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XXXI: Khmer Khameleon

Last day in Siem Reap

sunny 37 °C
View RTW 2013 on WorldWideWill's travel map.

I was grateful for another late morning start, templing is hard work and 8 hours' sleep is just not enough recovery time! Once again we drove away from the Angkor site, this time South East along the highway to reach the Roluos group of temples. Within minutes of leaving the relatively sedate roads of Siem Reap I felt embarrassed about my earlier rant about Thai driving - Cambodia takes the crazy to a whole new level!


A minute on a Cambodian highway is the best snapshot you can have of the madness that is this country's road network and transport system. The average 6-lane dual carriageway is used by no less than 12 streams of traffic, all going in independent directions and carrying loads that not only violate any and every manufacturer's weight restriction but also confound the uninitiated spectator. Motorbikes are king and mule here, and in any given minute you can expect to see one loaded with everything from a 10ft-high stack of recycling bags to half a dozen pig carcasses. How these engines don't implode I have no idea. The larger vehicles are no better, and our highlights of this short journey included a minibus with two mopeds strapped to the open tailgate and a people carrier packed so full of bananas that they were bursting out of the windows and the passengers were forced to travel at 70kph on the roof! The preferred vehicle for rural loads is the tractor engine driven much like a domestic lawnmover, which we saw pulling loads heavy enough to worry an HGV driver.


Of course with such chaos, no matter how well the locals negotiate it, there is always catastrophe and when an accident occurs it's usually pretty serious. We passed three accidents in a short stretch of road, all involving a helmet-less motorbike driver and a fairly serious injury as well as severe damage to the bike and its crazy load. Cambodia is no place to self-hire, and even a tuk tuk feels exposed on the main roads. It is easy now to see why Siem Reap bans tourists from hiring motorbikes, please don't try and bend this rule!


The temples at Roluos were, frankly, a bit of a let down. My birthday had been the best day hands down, and the three temples we saw this morning were poor relations to the stunning architecture and scenery we had already seen. Our morning was saved, however, by the local kids here. Roluos temple children have a level of hyperactivity unknown to the Angkorian hoardes, presumably due to an excessive intake of bonbons (their teeth are shocking) from the buses of tourists that were being dropped off every minutes to shrieks of excitement from dozens of tiny faces. Felix and I took the opportunity to allow Supiret a little more sleep than the meagre ten minutes we had given to the first temple and sat taking pictures of the children and their tourist frenzy. Before long there was a lull in the bus deposits and we were mobbed, but instead of throwing a handful of Maoam sweets in the air and making a run for it, Felix wanted them to earn the treat. I sat transfixed on the faces as they slowly learnt that only saying "Can I have a sweet please" would release Felix's tight grip on the packet, and he was strict - "You give me sweet... please?" just didn't cut it.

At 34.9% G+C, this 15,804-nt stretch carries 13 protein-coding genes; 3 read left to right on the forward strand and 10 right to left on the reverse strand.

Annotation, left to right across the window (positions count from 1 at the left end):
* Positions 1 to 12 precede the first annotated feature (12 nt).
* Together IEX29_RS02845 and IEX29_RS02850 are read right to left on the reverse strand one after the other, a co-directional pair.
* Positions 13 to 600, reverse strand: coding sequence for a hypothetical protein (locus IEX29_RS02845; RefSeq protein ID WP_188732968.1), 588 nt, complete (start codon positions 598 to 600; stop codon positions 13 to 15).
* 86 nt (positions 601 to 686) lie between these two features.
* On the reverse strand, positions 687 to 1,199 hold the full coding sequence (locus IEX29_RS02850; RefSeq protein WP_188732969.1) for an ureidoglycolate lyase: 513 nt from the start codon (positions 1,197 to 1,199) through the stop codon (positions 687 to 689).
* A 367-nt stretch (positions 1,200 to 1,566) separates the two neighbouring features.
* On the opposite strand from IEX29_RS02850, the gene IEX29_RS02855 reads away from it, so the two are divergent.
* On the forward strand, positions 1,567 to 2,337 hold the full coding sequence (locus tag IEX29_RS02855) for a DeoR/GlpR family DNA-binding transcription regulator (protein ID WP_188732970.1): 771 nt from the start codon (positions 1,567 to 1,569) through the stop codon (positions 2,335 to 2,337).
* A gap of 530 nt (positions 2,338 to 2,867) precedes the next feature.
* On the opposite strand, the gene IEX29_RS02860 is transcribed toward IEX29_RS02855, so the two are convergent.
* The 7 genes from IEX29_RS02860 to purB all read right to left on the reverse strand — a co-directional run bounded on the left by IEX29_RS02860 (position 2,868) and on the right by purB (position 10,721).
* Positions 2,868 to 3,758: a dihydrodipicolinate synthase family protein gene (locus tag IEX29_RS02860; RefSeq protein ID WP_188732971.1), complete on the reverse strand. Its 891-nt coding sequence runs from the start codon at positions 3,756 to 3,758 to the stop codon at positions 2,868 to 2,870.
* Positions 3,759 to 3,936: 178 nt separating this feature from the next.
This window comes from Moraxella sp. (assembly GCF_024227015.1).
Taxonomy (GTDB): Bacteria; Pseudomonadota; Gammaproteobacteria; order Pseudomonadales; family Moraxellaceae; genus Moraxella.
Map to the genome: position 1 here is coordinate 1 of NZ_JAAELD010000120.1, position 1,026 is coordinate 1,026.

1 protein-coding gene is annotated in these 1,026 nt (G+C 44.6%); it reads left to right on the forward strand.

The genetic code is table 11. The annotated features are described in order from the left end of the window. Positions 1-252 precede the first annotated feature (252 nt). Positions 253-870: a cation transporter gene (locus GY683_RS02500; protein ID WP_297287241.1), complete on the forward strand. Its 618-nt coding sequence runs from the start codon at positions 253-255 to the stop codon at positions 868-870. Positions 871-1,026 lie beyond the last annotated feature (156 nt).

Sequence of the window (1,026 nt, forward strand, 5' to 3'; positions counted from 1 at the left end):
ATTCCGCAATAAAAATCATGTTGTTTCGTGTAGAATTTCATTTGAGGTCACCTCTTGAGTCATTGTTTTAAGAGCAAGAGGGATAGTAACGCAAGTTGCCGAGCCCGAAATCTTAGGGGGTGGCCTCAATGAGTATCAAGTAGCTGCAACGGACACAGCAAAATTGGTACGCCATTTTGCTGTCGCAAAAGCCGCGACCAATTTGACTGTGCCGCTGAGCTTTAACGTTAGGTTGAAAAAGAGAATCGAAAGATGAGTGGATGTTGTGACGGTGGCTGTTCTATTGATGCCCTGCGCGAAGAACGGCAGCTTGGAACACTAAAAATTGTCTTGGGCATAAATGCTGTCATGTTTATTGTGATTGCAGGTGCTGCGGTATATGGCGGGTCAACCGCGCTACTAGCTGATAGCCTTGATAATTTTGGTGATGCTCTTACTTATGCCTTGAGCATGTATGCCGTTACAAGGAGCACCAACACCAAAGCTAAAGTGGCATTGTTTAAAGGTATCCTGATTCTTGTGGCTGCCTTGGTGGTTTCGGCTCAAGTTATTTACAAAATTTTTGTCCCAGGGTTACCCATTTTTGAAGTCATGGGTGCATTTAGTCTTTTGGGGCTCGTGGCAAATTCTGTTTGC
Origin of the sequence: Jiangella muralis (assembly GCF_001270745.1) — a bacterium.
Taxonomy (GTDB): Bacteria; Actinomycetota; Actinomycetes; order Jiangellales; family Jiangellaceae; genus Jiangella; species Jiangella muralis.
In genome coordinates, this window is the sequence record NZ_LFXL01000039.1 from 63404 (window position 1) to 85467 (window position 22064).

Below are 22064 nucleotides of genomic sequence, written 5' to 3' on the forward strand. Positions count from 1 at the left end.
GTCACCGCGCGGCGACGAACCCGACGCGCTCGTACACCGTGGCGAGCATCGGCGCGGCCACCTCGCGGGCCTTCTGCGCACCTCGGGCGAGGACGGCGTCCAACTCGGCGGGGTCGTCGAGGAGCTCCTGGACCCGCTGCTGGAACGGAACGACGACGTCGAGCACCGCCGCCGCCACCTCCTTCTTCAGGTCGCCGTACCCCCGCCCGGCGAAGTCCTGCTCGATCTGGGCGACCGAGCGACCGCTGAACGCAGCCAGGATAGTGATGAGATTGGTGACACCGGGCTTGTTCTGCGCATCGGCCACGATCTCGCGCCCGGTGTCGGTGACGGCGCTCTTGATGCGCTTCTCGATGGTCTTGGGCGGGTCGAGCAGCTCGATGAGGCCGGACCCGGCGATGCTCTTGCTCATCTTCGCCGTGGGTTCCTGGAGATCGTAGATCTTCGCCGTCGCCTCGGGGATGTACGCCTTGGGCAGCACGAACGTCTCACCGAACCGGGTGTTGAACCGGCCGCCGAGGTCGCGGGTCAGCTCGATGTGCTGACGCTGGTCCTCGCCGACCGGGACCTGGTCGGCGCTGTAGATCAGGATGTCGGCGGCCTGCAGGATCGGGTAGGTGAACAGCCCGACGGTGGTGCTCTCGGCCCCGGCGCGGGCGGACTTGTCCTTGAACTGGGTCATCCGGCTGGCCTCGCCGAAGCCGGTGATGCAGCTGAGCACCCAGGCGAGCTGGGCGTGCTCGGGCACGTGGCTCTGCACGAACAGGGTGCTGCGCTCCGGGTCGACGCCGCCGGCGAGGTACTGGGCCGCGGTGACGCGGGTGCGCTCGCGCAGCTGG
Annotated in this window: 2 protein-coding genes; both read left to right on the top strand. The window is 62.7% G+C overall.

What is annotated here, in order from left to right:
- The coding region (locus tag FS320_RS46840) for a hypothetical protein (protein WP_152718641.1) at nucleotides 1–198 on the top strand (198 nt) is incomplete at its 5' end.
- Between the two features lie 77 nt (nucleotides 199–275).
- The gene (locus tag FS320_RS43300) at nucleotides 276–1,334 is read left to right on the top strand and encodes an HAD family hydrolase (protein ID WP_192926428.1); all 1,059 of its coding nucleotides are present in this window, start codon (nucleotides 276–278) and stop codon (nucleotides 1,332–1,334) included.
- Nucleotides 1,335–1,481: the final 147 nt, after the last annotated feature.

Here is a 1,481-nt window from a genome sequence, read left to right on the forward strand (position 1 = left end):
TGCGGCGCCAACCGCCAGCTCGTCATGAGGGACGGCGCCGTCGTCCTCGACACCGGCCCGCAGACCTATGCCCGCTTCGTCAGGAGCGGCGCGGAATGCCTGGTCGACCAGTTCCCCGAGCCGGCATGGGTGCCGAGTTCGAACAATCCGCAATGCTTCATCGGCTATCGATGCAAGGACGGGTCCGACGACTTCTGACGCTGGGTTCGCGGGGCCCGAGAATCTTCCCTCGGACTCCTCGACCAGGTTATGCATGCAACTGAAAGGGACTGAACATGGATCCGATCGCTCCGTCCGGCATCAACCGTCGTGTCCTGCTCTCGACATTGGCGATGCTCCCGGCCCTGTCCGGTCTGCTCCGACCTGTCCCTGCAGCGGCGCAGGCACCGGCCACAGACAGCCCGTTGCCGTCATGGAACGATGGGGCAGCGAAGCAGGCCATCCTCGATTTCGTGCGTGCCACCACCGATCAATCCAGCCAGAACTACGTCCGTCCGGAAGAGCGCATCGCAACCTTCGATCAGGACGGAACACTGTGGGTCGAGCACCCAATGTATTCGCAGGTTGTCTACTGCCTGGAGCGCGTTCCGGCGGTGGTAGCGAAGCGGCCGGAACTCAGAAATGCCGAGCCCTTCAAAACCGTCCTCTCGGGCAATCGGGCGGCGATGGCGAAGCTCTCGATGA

Two more temples came and went without incident or piqued interest, the only highlight being another run-in with the kids - this time one made me a ring made of leaves and refused my offer of a sweet because he said it would damage his teeth! I was impressed and gave back the ring - no amount of dental care would earn my dollar today. The mango girl accepted the bonbon option but it backfired when her friend spied the exchange and told me that if I didn't give her one too then I wasn't handsome! We'd already starting moving off before I could answer her but the damage was done - that was the moment I started wearing mascara.


Felix and I did our favourite thing once we returned - had a "lazy afternoon"! Another baguette lunch just about fueled a brief attempt to shop for souvenirs in town but the challenge of finding decent postcards was too much for me (largely because I then realised how good the $1 deal from the Angkor kids really was!). At 7ish we met up for dinner again along with Erna, a friend of Felix's from his trip in Laos. We stopped for a few $1 draught beers on Pub Street and were joined by two more new friends from Felix's hostel, both travelling during a break from study in Hong Kong. It felt great to be with a large group again and the personalities more or less fitted together as we bonded over travel talk. The short search for food ended at the Red Piano, famous for its association with Angelina Jolie (you'll have to look it up, all I saw was a cocktail with her name on it) and we all ordered from the traditional Khmer food menu. Felix and Jieyi are spice fiends and F made a point of telling the waitress that he would be highly disappointed if the curry didn't make him break into a sweat. A deal was made: "You no cry, you no pay"! Three of us were laughing moments after the curries arrived as J had burst into uncontrollable spice-induced tears and Felix was making very little noise at all - looked like we were paying. I was quietly content with my "mild" Khmer curry, which was honestly one of the best curries I've ever tasted.


It was sad to say goodbye to the new faces after only a few hours, but we swapped emails and made the usual wishful comments about maybe bumping into them later on the trail. Tomorrow F & I leave for the capital.

Posted by WorldWideWill 11:15 Archived in Cambodia

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